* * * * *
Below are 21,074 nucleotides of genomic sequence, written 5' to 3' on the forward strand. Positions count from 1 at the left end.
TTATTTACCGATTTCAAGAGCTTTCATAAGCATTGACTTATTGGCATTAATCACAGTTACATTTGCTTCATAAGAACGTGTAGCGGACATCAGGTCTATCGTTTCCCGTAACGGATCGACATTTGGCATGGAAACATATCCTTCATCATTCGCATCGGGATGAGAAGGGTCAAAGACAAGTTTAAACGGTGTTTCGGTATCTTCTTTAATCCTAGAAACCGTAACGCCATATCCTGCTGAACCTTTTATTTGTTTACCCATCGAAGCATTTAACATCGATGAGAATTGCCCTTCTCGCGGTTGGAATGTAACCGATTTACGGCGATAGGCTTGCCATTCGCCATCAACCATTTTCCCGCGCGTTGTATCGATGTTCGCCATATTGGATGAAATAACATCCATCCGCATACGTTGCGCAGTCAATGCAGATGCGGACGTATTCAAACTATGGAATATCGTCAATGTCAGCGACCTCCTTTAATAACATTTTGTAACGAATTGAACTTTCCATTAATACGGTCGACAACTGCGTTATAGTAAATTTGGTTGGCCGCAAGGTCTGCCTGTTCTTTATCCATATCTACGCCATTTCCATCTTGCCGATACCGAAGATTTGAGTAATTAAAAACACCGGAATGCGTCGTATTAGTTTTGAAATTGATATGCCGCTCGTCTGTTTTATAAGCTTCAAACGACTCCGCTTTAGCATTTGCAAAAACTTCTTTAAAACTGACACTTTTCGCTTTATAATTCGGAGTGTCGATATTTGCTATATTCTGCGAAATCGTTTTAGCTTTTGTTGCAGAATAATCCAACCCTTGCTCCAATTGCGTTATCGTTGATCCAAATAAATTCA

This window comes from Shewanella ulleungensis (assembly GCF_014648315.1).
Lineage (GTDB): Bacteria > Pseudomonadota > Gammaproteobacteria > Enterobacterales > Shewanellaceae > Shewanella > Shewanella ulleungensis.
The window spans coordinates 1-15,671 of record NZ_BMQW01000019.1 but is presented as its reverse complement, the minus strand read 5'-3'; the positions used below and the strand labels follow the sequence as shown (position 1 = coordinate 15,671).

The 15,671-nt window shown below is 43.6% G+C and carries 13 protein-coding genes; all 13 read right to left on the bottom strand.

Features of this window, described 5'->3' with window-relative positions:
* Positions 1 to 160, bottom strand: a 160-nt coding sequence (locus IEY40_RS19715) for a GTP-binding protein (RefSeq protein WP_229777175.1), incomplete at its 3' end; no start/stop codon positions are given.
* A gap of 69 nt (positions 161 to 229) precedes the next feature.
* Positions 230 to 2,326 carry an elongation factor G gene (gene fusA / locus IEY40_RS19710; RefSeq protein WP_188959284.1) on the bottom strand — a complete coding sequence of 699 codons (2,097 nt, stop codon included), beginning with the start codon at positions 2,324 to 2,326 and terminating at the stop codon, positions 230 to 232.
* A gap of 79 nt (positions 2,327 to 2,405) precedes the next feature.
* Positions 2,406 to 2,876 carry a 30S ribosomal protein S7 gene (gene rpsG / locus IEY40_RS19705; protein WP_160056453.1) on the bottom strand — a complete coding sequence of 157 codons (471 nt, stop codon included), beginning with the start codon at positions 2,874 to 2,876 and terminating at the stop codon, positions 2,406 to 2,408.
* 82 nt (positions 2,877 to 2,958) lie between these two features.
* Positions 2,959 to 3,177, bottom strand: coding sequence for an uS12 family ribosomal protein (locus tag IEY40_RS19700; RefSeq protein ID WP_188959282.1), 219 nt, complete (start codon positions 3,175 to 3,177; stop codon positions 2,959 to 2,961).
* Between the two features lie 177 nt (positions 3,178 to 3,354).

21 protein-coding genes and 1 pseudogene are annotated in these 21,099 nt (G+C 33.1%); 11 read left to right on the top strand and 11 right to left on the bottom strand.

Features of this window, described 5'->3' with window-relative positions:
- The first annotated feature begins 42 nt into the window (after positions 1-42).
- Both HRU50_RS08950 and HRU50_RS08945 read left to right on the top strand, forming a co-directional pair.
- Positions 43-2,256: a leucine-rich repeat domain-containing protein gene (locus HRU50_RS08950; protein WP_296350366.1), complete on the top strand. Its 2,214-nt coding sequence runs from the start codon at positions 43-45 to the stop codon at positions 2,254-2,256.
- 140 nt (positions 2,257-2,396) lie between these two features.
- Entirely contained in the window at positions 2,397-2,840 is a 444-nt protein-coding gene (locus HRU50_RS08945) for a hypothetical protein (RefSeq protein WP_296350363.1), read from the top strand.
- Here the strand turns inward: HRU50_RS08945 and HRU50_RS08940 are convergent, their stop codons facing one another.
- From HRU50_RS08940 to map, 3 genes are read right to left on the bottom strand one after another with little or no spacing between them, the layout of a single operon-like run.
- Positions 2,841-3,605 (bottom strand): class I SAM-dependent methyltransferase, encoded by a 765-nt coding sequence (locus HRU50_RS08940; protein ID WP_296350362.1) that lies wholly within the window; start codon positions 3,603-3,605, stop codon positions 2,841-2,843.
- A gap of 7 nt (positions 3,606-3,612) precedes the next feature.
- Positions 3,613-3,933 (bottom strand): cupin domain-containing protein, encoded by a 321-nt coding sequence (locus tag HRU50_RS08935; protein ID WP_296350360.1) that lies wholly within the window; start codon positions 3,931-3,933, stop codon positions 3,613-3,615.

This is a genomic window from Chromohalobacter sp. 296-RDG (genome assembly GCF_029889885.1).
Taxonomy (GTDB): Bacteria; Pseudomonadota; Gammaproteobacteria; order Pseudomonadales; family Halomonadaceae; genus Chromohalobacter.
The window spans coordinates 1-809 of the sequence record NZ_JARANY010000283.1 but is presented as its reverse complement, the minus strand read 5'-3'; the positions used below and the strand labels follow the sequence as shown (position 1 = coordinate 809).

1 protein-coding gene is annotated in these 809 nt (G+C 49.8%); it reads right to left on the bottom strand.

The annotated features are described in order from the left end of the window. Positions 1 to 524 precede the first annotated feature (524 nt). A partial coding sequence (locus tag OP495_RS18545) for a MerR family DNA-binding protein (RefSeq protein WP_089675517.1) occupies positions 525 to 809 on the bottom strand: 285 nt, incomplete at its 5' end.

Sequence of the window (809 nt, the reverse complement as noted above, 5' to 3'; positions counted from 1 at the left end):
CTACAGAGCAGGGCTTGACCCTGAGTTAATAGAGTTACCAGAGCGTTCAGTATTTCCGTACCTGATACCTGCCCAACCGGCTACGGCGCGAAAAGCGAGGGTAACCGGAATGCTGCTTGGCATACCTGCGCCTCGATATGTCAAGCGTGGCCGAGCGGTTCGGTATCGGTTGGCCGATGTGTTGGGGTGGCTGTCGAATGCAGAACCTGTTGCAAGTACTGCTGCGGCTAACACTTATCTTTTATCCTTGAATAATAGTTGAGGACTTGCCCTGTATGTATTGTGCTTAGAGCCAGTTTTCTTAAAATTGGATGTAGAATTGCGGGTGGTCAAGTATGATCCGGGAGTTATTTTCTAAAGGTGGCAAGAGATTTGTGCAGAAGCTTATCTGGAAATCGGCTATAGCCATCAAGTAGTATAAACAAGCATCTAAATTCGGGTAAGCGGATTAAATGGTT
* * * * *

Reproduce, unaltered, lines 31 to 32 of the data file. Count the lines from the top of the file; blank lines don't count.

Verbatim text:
1 protein-coding gene is annotated in these 809 nt (G+C 49.8%); it reads right to left on the bottom strand.

The annotated features are described in order from the left end of the window. Positions 1 to 524 precede the first annotated feature (524 nt). A partial coding sequence (locus tag OP495_RS18545) for a MerR family DNA-binding protein (RefSeq protein WP_089675517.1) occupies positions 525 to 809 on the bottom strand: 285 nt, incomplete at its 5' end.